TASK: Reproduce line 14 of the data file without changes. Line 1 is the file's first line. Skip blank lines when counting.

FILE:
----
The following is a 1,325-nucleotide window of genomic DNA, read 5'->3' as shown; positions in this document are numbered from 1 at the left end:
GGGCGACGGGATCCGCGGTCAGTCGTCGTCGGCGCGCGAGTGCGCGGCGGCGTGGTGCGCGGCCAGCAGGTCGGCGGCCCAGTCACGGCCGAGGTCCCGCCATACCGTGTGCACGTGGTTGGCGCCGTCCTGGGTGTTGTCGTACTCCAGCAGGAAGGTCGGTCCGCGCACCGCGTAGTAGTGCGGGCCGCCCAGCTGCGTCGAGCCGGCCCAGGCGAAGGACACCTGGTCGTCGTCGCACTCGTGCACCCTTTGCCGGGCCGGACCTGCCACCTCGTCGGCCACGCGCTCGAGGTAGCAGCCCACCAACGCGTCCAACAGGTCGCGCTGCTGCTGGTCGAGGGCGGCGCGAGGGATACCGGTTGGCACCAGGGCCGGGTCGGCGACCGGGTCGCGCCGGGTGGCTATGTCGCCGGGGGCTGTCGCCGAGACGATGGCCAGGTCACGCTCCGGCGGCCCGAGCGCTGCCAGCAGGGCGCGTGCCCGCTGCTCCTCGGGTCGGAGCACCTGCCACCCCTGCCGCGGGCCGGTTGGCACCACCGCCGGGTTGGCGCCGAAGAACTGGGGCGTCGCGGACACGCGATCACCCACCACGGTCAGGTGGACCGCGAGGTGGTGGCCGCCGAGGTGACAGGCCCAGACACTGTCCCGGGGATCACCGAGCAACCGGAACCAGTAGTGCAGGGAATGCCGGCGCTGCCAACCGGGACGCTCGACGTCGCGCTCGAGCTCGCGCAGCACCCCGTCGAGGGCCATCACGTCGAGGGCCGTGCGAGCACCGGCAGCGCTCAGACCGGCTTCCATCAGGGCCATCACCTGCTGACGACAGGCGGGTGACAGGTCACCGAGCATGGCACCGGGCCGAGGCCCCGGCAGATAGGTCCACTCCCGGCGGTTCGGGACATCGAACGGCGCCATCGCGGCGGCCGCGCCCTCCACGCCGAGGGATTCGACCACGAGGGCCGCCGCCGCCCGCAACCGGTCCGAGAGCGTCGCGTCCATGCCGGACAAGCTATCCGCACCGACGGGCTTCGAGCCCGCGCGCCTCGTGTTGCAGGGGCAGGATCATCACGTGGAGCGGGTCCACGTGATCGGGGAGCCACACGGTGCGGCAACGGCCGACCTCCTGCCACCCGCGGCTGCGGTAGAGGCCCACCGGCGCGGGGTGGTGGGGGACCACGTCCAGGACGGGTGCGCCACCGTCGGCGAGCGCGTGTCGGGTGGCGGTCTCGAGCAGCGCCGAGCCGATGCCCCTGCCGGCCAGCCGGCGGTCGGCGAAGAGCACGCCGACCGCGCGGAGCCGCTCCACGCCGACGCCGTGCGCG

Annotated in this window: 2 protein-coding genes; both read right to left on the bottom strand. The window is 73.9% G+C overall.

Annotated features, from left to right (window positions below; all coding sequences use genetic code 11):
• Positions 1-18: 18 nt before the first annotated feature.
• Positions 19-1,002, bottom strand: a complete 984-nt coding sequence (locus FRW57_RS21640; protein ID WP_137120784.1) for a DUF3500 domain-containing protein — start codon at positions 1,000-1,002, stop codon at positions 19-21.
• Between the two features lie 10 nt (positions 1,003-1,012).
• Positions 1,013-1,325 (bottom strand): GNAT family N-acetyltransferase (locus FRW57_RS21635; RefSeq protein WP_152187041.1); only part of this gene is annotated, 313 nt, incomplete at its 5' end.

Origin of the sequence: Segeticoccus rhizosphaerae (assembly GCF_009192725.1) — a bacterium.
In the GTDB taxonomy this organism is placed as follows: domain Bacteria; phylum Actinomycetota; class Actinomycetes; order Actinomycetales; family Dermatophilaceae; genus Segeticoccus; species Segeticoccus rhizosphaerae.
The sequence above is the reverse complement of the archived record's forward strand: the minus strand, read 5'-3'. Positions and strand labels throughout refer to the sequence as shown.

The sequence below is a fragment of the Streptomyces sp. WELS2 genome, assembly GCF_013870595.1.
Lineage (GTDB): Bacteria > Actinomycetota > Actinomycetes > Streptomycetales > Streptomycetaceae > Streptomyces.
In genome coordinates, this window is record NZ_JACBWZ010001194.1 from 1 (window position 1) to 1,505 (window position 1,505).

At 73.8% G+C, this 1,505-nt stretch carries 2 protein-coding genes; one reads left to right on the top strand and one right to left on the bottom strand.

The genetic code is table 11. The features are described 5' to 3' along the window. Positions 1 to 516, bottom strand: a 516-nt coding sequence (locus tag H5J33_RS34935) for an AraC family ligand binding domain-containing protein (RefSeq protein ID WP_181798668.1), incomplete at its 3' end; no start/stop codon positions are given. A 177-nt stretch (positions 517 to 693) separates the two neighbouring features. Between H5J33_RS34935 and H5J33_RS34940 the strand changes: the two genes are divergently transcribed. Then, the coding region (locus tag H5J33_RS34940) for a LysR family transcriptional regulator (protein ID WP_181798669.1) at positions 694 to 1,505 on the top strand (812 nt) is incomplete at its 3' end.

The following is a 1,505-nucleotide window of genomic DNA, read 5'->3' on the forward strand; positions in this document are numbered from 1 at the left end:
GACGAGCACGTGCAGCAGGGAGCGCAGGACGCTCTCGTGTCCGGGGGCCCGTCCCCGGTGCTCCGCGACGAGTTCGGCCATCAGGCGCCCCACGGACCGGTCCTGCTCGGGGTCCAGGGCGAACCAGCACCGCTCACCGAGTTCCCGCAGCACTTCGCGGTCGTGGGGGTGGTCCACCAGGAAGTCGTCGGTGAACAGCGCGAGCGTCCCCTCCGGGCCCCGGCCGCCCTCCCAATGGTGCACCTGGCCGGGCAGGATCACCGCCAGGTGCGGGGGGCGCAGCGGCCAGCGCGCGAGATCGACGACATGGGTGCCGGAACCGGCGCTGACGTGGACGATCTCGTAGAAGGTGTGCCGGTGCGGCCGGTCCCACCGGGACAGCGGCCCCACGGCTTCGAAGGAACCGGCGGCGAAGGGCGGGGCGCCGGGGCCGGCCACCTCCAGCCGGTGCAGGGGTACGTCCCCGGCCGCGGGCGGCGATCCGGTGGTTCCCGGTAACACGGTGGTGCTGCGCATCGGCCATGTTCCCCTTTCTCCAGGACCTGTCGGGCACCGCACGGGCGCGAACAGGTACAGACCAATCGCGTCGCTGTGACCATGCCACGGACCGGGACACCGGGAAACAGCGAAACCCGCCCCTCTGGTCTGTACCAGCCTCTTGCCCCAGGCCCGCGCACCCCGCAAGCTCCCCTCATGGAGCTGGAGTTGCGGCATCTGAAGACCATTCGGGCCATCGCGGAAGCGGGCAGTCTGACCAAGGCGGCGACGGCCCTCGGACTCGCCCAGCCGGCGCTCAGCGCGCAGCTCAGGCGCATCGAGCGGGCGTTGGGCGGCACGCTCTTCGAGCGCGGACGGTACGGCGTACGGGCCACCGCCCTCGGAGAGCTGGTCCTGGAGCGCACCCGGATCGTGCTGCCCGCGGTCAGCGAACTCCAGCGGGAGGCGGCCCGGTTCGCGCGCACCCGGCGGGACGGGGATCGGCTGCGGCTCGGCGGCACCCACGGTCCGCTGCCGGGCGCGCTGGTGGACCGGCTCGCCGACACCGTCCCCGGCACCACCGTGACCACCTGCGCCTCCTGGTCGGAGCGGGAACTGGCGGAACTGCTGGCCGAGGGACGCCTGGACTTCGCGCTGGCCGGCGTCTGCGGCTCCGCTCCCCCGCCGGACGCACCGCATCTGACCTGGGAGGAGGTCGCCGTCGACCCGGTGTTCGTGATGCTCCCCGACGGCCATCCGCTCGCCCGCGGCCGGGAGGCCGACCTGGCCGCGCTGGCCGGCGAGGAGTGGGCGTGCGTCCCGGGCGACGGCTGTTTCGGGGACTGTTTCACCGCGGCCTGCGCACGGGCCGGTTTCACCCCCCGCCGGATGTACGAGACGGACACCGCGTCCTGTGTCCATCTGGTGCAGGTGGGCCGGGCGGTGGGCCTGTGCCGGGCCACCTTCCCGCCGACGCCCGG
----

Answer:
In genome coordinates, this window is record NZ_JACBWZ010001194.1 from 1 (window position 1) to 1,505 (window position 1,505).